Jesus wept at the grave of his friend, Lazarus. Those who were present thought he wept for Lazarus’ death. But how could that be so since he knew he was about to restore Lazarus to life? What was it that made Jesus weep?

I’m not sure what it was, though I have some ideas.

Actor Heath Ledger died recently. He was only 28. As is bound to happen in our celebrity-obsessed culture, his untimely death has become round-the-clock news. I feel a touch of vertigo when I consider the unknown but no less loved men, women, and children who die every day—some from malnutrition, some from preventable disease, some from violence and war. All untimely deaths are tragic, and I am glad, really, that I don’t have to read or know about them all. I would be overwhelmed by death.

Still, Mr. Ledger’s death is likewise tragic. Even if Jesus welcomed him into heaven, it is tragic for the family and friends he has left behind. I think Jesus would weep with them for their grief, for their loss. He would want to comfort and encourage them, show them kindness and love, send them flowers and bake them cookies, eat with them, grieve with them, weep with them.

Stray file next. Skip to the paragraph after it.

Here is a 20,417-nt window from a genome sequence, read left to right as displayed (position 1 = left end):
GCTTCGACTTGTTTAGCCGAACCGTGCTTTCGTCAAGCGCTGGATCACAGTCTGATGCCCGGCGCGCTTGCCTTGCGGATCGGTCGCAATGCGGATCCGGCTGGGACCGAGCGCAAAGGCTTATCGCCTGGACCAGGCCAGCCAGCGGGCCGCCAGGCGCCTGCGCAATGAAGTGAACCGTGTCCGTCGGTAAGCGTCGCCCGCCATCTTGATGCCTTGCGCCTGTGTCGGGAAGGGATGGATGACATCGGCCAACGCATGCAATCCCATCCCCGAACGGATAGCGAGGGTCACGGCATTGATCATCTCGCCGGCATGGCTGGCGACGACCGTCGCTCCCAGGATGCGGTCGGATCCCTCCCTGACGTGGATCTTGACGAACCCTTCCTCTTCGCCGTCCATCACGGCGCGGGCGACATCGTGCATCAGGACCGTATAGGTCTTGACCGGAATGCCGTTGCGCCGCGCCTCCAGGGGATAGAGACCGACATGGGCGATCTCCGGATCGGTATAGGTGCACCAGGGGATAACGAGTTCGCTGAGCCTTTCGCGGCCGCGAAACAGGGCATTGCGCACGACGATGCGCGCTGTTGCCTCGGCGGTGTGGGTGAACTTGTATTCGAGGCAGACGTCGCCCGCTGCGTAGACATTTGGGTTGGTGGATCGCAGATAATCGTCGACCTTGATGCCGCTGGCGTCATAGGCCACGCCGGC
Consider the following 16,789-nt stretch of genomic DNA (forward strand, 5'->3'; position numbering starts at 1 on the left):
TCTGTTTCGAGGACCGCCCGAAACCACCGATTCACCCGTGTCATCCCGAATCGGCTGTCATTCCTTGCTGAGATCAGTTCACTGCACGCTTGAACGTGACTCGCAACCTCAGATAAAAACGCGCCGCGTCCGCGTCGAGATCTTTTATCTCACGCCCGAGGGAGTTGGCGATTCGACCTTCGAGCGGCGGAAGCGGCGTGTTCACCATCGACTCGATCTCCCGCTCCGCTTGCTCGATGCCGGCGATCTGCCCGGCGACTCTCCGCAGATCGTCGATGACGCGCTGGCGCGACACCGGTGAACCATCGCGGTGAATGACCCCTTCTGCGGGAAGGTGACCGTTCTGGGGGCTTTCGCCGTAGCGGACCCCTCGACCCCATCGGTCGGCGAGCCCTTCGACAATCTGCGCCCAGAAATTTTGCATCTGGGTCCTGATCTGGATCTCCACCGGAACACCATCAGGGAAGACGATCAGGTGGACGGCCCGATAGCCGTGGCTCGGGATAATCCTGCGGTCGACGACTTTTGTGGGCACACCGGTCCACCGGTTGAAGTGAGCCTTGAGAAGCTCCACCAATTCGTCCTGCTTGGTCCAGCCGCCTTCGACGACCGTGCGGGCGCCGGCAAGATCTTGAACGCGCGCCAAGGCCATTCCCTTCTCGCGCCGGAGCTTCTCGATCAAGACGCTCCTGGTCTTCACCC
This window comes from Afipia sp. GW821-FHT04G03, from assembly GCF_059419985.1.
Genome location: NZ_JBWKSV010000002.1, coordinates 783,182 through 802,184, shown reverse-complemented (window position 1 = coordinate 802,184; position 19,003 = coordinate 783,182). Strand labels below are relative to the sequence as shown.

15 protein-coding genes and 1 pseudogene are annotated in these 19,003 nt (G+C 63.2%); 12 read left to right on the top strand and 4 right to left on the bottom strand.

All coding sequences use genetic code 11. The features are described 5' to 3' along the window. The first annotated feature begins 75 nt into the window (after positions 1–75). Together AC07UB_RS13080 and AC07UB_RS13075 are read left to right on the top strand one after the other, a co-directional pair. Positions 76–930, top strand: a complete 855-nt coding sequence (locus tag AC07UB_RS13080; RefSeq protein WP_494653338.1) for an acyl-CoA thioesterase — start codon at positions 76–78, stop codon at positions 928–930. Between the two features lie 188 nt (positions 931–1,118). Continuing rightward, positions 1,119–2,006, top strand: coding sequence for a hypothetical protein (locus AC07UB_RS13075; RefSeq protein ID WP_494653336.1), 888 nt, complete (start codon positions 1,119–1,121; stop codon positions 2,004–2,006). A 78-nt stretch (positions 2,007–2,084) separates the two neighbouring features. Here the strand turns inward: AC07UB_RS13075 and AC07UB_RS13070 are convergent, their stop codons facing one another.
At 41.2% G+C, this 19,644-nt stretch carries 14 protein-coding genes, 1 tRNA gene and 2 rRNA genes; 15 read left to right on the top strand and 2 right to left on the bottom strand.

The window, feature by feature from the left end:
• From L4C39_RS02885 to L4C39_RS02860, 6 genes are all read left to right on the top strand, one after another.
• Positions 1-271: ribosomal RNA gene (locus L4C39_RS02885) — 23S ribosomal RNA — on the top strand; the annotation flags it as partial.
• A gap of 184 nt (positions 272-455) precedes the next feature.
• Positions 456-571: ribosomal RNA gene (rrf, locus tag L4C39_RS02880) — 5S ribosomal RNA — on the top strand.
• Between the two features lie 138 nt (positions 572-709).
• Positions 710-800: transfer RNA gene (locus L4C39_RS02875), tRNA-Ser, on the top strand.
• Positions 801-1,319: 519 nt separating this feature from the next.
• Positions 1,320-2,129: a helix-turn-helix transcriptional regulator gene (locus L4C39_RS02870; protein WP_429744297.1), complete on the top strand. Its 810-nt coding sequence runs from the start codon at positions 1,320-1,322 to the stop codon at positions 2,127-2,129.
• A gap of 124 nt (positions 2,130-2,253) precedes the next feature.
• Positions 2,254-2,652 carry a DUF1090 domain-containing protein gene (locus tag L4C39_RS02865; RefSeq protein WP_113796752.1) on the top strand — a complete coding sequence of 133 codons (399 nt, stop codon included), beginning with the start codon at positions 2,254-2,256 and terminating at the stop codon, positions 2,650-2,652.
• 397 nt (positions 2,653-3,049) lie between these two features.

Not so some who have taken his name. Members of the Westboro Baptist Church in Topeka, Kansas, plan to picket Mr. Ledger’s funeral. They plan to spread hatred and lies in Jesus’ name. They plan to disdain the grief of Mr. Ledger’s family and friends, denounce his life, and callously make use of his death as an occasion for furthering their own perverse agenda. Nothing could be further from the love of Jesus Christ.

Let no one dare consider their actions Christian; they are wicked and hypocritical. By their actions, they exchange the glory of the one they call their Lord for fleeting infamy and self-martyrdom. Jesus spoke of such people when he said, “They have their reward.” Perhaps for them, too, he weeps.